Chrome OS is best used for web apps and browsing, though the addition of limited Android app support can come in handy.
Since you’ll more than likely run Android apps on this, remember that performance may have nothing to do with hardware. Unoptimized code written for an entirely different non-Intel processor architecture, operating system, and screen size can affect things dramatically. Right now, running Android apps on Chrome OS is hit or miss, whether it’s a Chromebook or a Chromebox.
That said, there’s definitely one thing you can count on software-wise: no bloatware.
Despite the eighth-generation label, Intel’s Core i5-8250U is a four-core processor based on a refined seventh-generation design released in the Fall of 2017. It was part of the first eighth-generation wave targeting ultra-thin notebooks. The “U” suffix translates to “ultra-low power,” and means this is essentially a mobile CPU now crammed into a small form factor enclosure to run an extremely lightweight operating system.
The four cores run at a base speed of 1.60GHz and a maximum speed of 3.40GHz, drawing around 15 watts of power. The chip also includes a UHD Graphics 620 component with a base speed of 300MHz and a maximum speed of 1.10GHz. This miniature Chromebox does not include a stand-alone graphics chip.
There’s no denying it, this Chromebox has plenty of power under its hood
That said, we ran it through Geekbench, where it scored a 4,393 in the single-core test — better than the Surface Laptop 2 and Surface Pro 6 when configured with the same processor. Other recorded benchmarks such as the Dell XPS 13 9360 and the HP ProBook 450 G5 show a similar performance difference. In fact, according to the Geekbench stats, this Chromebox shows a single-core performance matching the Asus VivoBook 15 X510UR with Windows 10 Home.
On the multi-core front, Intel’s chip scored a 11,155 in the multi-core test, which matches Dell’s Inspiron 5379, Inspiron 7373, and Acer’s own Swift 5 (SF514-52T) (the Chromebox’s single-core test actually outperforms the Swift 5). Acer’s Chromebox falls behind the Surface Laptop 2 and Surface Pro 6 sporting the same processor in multi-core performance testing.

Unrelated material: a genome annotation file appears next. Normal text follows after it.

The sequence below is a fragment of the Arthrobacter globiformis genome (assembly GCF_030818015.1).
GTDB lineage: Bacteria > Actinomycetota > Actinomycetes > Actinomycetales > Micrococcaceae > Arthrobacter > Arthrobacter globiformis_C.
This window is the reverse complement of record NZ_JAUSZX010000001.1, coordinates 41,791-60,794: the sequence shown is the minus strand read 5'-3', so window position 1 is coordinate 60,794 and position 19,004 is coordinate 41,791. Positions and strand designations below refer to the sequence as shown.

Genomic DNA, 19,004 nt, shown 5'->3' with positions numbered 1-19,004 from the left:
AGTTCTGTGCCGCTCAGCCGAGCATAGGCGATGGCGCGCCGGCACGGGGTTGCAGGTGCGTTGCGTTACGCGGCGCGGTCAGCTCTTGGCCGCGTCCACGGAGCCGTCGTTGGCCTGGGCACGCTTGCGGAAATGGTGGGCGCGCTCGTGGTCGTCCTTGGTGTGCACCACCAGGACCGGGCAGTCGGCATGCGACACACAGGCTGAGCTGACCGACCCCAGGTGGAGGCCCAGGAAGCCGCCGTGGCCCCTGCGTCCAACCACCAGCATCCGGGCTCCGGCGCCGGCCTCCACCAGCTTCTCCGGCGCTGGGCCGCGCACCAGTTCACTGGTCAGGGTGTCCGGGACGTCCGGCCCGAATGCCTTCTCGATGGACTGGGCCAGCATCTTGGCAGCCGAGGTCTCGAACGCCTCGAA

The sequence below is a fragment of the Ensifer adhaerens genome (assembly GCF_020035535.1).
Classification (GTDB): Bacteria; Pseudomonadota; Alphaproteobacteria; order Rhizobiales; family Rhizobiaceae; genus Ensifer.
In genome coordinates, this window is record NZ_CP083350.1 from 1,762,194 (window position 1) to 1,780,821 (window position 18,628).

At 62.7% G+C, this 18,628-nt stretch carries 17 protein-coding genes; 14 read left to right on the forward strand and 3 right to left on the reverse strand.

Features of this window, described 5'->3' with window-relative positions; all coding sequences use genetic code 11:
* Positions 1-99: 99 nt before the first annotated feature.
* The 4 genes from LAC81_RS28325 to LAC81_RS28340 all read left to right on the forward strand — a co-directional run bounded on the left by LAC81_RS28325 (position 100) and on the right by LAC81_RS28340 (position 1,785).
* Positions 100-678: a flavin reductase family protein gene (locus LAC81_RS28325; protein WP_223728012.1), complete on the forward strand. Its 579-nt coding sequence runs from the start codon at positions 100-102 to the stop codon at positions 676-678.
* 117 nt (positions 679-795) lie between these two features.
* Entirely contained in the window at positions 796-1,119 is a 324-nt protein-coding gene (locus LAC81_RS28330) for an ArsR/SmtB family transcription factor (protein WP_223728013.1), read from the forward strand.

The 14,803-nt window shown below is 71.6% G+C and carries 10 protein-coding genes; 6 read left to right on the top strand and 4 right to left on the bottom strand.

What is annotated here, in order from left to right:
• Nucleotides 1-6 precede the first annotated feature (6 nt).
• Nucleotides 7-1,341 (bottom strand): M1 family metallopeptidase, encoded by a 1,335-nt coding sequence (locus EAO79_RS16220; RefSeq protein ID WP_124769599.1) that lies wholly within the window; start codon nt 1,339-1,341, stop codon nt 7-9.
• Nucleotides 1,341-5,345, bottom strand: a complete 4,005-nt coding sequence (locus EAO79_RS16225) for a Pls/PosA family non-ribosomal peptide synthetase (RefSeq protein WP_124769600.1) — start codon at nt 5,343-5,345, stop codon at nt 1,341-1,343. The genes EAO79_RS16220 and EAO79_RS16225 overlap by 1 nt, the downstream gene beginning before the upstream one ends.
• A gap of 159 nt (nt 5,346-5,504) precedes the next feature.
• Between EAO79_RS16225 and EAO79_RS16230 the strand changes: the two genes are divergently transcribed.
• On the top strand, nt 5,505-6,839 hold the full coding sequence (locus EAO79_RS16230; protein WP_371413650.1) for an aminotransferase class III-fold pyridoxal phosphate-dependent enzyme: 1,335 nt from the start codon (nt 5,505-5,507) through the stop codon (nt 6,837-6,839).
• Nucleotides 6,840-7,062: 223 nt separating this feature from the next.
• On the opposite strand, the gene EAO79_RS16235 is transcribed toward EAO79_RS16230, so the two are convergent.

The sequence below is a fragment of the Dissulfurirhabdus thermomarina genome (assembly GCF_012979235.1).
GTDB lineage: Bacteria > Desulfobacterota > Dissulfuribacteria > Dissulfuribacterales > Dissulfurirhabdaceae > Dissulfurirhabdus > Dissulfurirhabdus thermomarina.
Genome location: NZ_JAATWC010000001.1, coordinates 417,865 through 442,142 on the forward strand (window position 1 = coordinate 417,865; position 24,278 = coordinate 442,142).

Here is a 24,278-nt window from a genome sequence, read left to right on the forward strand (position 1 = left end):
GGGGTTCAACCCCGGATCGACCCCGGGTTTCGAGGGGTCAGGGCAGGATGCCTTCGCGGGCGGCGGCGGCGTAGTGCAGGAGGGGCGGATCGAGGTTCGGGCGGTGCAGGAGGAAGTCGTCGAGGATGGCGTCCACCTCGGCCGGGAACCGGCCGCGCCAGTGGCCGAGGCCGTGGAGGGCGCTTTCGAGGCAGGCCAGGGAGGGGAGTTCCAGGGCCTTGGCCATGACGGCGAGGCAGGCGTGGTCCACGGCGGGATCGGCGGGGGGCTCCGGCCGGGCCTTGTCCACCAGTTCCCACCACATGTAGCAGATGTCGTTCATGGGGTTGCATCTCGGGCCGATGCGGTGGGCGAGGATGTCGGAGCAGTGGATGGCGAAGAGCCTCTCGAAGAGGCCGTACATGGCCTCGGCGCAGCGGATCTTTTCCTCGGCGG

We also ran benchmarks suggested by Acer, which provided us with expected performance ranges for each test. They’re all web-based benchmarks, which the Chromebox carried out as expected, if not better than Acer’s highest numbers. Here are our results:
Regardless of all these numbers and comparisons, Acer’s Chromebox just feels fast, due to the combination of Intel’s chip, lots of memory, and Google’s lightweight web-based operating system. The Chrome browser launches near instantaneously, with page loading speed basically limited by your wireless connection. The Google Games app opened in four seconds. The web-based Google Drive opened in just over two seconds. The multiplayer game Shadowgun Legends began its loading process in seven seconds.
Backing up the processor, lightweight operating system, and fast load times is speedy SSD-based storage. Using PCMark, we tested the internal drive and saw an extremely high sequential read speed, surpassing what the Lenovo Chromebook C330. The sequential write speed was higher too at 128MB per second.
Overall, Acer’s Chromebox is extremely fast when loading both web-based and Android apps. Everything about this device is quick, from streaming video to loading documents to scrolling through the settings tucked away behind the system clock. Honestly, getting the Core i7 model with 16GB of memory may be overkill.
As stated, Acer’s Chromebox relies on Intel’s integrated UHD Graphics 620 component. It supports a maximum 4,096 x 2,304 resolution at 24Hz through the HDMI port and a maximum 4,096 x 2,304 resolution at 60Hz using a DisplayPort cable connected to the USB Type-C port. Intel’s chip supports up to three connected displays.
We used Android-based benchmarks to test both the CPU and GPU. Given they may or may not be fully optimized for Chrome OS and/or Intel processors, a few graphics tests we previously ran on Chromebooks with ARM-based processors (Qualcomm, MediaTek, and so on) wouldn’t run correctly on Intel’s chip.